We have already taken a look at Dothan, which is basically an update of Banias, and it provides enough benefits and features to keep us happy with the Pentium-M platform. And as previously mentioned, the 2.0GHz Pentium-M 755 is easily the best chip that money can buy for a notebook. The increase performance and lower power consumption of Dothan clock for clock over Banias makes it better for notebook manufacturers seeking that thin and light, ultraportable, or traditional notebook form factor.

While notebooks with wide-aspect ratio displays continue, more or less, to flood the consumer market, there is still nothing like the good ol' 4:3 ratio display that generally marks the traditional notebook format - with which we are comfortable. These notebooks are still the bread and butter of the business, school, and all-purpose buyers. With three Dothan notebooks of the like in the labs, we decided to take a look at what the new Pentium-M is offering as a system, as opposed to the CPU itself.

Dell's Latitude D600

  • 2.0GHz Dothan Pentium-M 755
  • Intel 855PM chipset
  • ATI Mobility Radeon 9000 w/32MB
  • 2 x 256MB Hynix PC2100
  • 4x DVD+RW/CD-RW (HL-DT-ST DVD+RW GCA-4040N)
  • 80GB Hitachi 4200RPM Hard Drive
  • 14.1" SXGA+ display (native 1400 x 1050)
  • Intel's 2200BG 802.11b/g WiFi card
  • Broadcom Gigabit Ethernet
  • Dell TrueMobile 300 Bluetooth
  • 6 cell primary battery (11.1V, 4.7AH, 53WH)
  • 6 cell modular bay battery (11.1V, 4.32AH, 48WH)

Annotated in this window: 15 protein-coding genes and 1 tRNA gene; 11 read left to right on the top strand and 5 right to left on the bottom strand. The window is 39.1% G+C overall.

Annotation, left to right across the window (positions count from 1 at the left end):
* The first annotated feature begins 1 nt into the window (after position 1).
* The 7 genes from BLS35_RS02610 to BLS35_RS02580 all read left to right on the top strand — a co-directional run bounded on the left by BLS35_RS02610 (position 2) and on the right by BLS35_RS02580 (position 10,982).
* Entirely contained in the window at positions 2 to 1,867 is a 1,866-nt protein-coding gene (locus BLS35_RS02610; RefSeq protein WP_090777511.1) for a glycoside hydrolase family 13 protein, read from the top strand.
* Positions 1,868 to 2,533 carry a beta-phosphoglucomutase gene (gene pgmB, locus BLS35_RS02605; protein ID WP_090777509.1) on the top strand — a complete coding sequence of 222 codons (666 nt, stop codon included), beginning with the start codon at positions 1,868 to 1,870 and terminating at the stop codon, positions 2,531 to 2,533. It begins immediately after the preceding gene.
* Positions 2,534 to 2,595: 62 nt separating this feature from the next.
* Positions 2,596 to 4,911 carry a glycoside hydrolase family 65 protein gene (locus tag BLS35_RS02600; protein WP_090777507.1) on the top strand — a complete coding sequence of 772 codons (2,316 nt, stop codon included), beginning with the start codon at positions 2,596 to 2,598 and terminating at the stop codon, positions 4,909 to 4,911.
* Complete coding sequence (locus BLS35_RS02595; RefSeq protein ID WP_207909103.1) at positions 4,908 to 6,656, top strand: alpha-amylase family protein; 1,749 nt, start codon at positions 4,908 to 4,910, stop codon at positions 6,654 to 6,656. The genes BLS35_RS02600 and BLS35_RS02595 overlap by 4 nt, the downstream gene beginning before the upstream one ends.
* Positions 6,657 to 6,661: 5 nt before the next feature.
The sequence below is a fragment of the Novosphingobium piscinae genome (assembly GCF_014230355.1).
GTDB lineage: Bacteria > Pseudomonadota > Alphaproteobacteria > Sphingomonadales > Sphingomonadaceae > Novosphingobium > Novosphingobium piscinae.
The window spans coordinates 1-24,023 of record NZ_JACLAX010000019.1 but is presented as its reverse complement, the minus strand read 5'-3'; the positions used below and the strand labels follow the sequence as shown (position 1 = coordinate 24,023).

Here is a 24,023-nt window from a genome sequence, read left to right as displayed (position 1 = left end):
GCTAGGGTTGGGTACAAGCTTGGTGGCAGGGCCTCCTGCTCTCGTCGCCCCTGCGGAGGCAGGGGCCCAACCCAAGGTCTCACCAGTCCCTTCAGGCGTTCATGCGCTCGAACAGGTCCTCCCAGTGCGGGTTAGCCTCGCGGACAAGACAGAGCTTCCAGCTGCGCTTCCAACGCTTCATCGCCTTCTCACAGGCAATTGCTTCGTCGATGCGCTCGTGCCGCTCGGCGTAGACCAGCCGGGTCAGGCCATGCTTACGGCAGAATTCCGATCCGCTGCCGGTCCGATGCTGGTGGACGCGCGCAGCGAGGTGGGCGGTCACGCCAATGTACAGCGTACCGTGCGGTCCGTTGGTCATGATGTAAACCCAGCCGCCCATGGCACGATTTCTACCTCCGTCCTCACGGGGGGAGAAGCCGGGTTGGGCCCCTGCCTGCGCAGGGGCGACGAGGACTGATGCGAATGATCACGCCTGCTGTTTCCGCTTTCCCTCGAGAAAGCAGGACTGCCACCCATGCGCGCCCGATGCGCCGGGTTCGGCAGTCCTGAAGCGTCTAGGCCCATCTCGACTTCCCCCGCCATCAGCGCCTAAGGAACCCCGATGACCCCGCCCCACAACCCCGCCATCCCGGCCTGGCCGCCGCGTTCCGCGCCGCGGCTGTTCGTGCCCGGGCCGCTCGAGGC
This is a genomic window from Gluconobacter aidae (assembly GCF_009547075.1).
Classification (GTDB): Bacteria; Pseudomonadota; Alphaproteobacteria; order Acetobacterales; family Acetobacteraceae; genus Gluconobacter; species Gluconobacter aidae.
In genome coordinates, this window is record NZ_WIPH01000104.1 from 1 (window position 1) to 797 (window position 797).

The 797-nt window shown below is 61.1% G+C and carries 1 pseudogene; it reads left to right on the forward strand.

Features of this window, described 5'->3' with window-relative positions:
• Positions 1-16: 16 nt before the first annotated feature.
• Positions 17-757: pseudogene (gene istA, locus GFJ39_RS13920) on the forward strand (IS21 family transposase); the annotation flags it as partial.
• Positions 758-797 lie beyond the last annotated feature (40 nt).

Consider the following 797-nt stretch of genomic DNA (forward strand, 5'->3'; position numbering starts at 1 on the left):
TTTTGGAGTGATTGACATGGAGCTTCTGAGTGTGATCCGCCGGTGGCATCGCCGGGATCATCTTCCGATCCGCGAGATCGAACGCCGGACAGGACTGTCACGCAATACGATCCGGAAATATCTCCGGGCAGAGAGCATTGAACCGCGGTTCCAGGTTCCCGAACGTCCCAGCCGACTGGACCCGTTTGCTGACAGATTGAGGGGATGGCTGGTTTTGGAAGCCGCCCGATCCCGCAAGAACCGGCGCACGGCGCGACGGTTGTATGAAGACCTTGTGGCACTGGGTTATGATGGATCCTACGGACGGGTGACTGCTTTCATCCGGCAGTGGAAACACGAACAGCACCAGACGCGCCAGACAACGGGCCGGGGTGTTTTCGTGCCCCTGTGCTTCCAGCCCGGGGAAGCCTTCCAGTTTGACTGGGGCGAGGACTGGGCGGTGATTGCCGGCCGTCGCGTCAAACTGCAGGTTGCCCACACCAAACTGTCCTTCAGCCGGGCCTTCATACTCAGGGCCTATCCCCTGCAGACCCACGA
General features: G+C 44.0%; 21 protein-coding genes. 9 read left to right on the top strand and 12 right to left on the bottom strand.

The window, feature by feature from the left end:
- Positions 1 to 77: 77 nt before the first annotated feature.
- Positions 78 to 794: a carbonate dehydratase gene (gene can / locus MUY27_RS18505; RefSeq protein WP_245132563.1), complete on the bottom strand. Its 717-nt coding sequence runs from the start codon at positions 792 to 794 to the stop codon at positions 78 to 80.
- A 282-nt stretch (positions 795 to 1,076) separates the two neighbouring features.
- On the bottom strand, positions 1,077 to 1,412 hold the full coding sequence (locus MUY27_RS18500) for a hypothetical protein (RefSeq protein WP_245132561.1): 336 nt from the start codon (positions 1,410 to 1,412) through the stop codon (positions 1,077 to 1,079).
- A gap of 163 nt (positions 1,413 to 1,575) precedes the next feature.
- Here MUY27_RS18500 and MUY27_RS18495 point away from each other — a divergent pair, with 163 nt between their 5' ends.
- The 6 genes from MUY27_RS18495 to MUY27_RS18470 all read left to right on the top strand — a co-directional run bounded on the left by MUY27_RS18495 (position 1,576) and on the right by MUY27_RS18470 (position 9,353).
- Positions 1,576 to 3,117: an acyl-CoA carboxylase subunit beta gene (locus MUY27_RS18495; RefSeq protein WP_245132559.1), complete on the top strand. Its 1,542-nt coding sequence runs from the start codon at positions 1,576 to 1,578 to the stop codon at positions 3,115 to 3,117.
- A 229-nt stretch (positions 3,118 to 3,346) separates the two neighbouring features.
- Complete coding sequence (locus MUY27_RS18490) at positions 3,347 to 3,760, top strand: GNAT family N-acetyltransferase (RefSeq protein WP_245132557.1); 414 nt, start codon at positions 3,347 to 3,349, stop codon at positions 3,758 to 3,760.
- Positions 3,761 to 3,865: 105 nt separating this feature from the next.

Gateway's M320XL

  • 1.7GHz Dothan Pentium-M 735
  • Intel 855GM chipset (w/32MB UMA memory - max setting)
  • 2 x 256MB Samsung PC2700
  • 4x DVD±RW/CD-RW (HL-DT-ST DVD+RW GWA-4040N)
  • 80GB Hitachi 4200RPM Hard Drive
  • 15.0" XGA display (native 024 x 768)
  • Intel's 2200BG 802.11b/g WiFi card
  • Intel 10/100 Ethernet
  • 6 cell primary battery (11.V, 4.4AH, 48WH)

HP/Compaq's Business NC6000 Notebook

  • 2.0GHz Dothan Pentium-M 755
  • Intel 855PM chipset
  • ATI Mobility Radeon 9600 w/64MB
  • 2 x 256MB Samsung PC2700
  • 4x DVD+RW/CD-RW (HL-DT-ST DVD+RW GCA-4040N)
  • 60GB Hitachi 5400RPM Hard Drive
  • 14.1" SXGA+ display (native 1400 x 1050)
  • Intel's 2200BG 802.11b/g WiFi card
  • Broadcom Gigabit Ethernet
  • HP's Bluetooth
  • 8 cell primary battery (14.4V, 4.4AH, 63WH)
  • 8 cell modular bay battery (14.8AH, 3.6AH, 53WH)
While we would have liked to have received a 2.0GHz notebook from Gateway, the selection was limited, and we were unable to stretch uniform specifications across all platforms. Originally, we were planning for the 200XL, but Gateway took that off the market just as they were preparing to send that to us.

Dell Latitude D600: Construction – Build, Appearance, Size
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  • rowcroft - Thursday, September 30, 2004 - link

    Great review- sad state of affairs when a 6 pound 1.4" thick laptop is considered mid-size though..... it's fine for machines that won't travel much but this trend of larger & thicker (read: Dell) is not for me.


    Rowcroft
    Reply
  • manno - Thursday, September 30, 2004 - link

    Where the are the rest of the benchmarks comparing it to the P4, and Athlon 64 mobiles out there? No superpi, run half-life in software mode, or pull out your old dusty copy of quake 2 for that matter. I want to know if I should get a a64 based laptop, or a P-M based one, it's a good review to be sure, but could use a little fleshing out. Reply

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